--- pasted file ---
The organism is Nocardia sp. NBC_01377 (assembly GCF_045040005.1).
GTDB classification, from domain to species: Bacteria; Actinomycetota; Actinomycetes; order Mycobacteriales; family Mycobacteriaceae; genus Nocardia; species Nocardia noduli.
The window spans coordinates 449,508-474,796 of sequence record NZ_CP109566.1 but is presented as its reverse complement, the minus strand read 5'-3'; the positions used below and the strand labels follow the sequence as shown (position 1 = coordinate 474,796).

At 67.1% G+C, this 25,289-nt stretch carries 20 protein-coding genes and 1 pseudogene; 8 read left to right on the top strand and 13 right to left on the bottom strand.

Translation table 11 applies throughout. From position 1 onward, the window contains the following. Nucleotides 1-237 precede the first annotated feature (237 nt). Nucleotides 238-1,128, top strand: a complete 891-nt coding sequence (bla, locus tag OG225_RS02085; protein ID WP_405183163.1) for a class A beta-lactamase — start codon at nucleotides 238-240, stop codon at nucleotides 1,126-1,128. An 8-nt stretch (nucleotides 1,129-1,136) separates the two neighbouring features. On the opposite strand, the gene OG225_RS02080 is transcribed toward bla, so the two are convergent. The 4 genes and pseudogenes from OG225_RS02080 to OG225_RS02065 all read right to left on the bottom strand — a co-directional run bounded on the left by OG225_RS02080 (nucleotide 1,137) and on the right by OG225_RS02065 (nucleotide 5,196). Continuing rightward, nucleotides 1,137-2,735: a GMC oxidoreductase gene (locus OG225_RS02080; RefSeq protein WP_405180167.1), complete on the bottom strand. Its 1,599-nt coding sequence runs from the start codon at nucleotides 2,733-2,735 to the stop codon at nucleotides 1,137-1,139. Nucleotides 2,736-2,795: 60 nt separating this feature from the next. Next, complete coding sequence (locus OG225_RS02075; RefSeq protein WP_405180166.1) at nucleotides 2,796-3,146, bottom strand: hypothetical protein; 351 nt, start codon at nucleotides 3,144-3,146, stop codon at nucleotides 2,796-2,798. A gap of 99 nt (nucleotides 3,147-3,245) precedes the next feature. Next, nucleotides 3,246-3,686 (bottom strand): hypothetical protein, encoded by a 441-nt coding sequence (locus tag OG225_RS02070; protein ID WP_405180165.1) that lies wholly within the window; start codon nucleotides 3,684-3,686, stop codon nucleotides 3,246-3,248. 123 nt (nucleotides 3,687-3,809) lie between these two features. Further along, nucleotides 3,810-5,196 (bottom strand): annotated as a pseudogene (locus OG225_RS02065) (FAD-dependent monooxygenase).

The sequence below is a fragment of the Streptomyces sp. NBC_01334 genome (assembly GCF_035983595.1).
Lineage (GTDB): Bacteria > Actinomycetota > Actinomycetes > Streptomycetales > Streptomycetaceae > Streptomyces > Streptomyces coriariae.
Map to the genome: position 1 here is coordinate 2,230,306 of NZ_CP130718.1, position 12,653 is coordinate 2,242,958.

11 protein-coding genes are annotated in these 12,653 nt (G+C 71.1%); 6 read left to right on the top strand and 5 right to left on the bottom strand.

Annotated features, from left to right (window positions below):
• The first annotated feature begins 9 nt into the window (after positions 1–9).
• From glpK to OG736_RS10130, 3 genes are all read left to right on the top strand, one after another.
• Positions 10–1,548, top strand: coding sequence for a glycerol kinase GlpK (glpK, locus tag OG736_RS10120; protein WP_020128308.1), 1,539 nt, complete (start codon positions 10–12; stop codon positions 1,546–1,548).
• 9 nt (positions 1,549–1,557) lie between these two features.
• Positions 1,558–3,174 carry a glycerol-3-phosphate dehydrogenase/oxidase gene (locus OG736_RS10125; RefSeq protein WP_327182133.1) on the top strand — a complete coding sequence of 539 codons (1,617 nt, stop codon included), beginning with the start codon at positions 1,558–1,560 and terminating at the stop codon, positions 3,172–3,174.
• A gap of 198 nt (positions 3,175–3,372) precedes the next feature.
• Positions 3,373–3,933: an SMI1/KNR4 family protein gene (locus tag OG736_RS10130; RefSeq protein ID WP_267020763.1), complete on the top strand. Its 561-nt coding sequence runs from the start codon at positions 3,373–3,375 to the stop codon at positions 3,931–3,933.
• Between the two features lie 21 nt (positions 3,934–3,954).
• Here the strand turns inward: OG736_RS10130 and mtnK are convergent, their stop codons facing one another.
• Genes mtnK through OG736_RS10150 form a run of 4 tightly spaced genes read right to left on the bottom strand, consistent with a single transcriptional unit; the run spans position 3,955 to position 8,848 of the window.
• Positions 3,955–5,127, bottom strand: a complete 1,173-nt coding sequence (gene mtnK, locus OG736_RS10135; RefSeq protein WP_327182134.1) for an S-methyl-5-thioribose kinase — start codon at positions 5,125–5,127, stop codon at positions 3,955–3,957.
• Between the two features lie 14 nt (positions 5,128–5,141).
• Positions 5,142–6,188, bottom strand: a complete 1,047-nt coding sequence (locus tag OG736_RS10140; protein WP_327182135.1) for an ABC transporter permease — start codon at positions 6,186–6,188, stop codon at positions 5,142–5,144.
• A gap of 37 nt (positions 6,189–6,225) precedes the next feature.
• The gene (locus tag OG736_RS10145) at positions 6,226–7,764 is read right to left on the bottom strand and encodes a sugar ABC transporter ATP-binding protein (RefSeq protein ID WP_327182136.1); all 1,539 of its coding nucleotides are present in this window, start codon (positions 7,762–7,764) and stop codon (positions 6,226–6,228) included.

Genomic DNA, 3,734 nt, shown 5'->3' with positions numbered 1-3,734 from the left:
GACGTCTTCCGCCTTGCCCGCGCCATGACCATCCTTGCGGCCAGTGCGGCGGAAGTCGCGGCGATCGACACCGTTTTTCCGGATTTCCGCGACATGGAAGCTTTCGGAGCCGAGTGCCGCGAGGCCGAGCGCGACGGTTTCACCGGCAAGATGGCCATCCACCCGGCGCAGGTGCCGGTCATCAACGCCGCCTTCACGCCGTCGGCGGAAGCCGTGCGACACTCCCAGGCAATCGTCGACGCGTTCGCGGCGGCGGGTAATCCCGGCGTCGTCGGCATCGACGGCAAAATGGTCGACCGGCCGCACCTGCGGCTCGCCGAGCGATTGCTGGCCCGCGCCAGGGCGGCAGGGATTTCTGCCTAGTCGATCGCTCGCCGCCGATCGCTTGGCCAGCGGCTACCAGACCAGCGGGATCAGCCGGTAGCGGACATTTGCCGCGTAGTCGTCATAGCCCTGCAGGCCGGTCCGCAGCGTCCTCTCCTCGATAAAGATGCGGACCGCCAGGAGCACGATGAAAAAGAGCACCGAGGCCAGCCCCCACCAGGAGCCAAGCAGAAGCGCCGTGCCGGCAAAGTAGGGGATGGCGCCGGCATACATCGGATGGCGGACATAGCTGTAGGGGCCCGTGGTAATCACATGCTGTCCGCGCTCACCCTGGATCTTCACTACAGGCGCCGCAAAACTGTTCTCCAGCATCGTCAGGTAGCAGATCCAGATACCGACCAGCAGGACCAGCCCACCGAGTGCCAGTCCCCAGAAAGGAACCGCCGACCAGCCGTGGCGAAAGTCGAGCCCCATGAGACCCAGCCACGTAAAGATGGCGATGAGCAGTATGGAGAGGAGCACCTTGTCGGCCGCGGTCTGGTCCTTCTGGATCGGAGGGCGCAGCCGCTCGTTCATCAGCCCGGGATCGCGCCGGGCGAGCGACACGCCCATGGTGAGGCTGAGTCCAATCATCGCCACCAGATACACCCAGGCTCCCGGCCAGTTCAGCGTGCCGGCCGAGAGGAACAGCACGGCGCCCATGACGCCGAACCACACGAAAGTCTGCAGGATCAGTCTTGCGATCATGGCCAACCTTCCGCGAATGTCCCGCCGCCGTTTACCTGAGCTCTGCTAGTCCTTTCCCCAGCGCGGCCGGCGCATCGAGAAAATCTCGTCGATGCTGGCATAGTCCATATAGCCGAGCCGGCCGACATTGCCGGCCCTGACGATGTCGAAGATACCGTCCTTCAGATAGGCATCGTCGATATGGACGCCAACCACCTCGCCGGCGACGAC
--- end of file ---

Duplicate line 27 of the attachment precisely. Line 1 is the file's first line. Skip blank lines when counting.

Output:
GACGTCTTCCGCCTTGCCCGCGCCATGACCATCCTTGCGGCCAGTGCGGCGGAAGTCGCGGCGATCGACACCGTTTTTCCGGATTTCCGCGACATGGAAGCTTTCGGAGCCGAGTGCCGCGAGGCCGAGCGCGACGGTTTCACCGGCAAGATGGCCATCCACCCGGCGCAGGTGCCGGTCATCAACGCCGCCTTCACGCCGTCGGCGGAAGCCGTGCGACACTCCCAGGCAATCGTCGACGCGTTCGCGGCGGCGGGTAATCCCGGCGTCGTCGGCATCGACGGCAAAATGGTCGACCGGCCGCACCTGCGGCTCGCCGAGCGATTGCTGGCCCGCGCCAGGGCGGCAGGGATTTCTGCCTAGTCGATCGCTCGCCGCCGATCGCTTGGCCAGCGGCTACCAGACCAGCGGGATCAGCCGGTAGCGGACATTTGCCGCGTAGTCGTCATAGCCCTGCAGGCCGGTCCGCAGCGTCCTCTCCTCGATAAAGATGCGGACCGCCAGGAGCACGATGAAAAAGAGCACCGAGGCCAGCCCCCACCAGGAGCCAAGCAGAAGCGCCGTGCCGGCAAAGTAGGGGATGGCGCCGGCATACATCGGATGGCGGACATAGCTGTAGGGGCCCGTGGTAATCACATGCTGTCCGCGCTCACCCTGGATCTTCACTACAGGCGCCGCAAAACTGTTCTCCAGCATCGTCAGGTAGCAGATCCAGATACCGACCAGCAGGACCAGCCCACCGAGTGCCAGTCCCCAGAAAGGAACCGCCGACCAGCCGTGGCGAAAGTCGAGCCCCATGAGACCCAGCCACGTAAAGATGGCGATGAGCAGTATGGAGAGGAGCACCTTGTCGGCCGCGGTCTGGTCCTTCTGGATCGGAGGGCGCAGCCGCTCGTTCATCAGCCCGGGATCGCGCCGGGCGAGCGACACGCCCATGGTGAGGCTGAGTCCAATCATCGCCACCAGATACACCCAGGCTCCCGGCCAGTTCAGCGTGCCGGCCGAGAGGAACAGCACGGCGCCCATGACGCCGAACCACACGAAAGTCTGCAGGATCAGTCTTGCGATCATGGCCAACCTTCCGCGAATGTCCCGCCGCCGTTTACCTGAGCTCTGCTAGTCCTTTCCCCAGCGCGGCCGGCGCATCGAGAAAATCTCGTCGATGCTGGCATAGTCCATATAGCCGAGCCGGCCGACATTGCCGGCCCTGACGATGTCGAAGATACCGTCCTTCAGATAGGCATCGTCGATATGGACGCCAACCACCTCGCCGGCGACGAC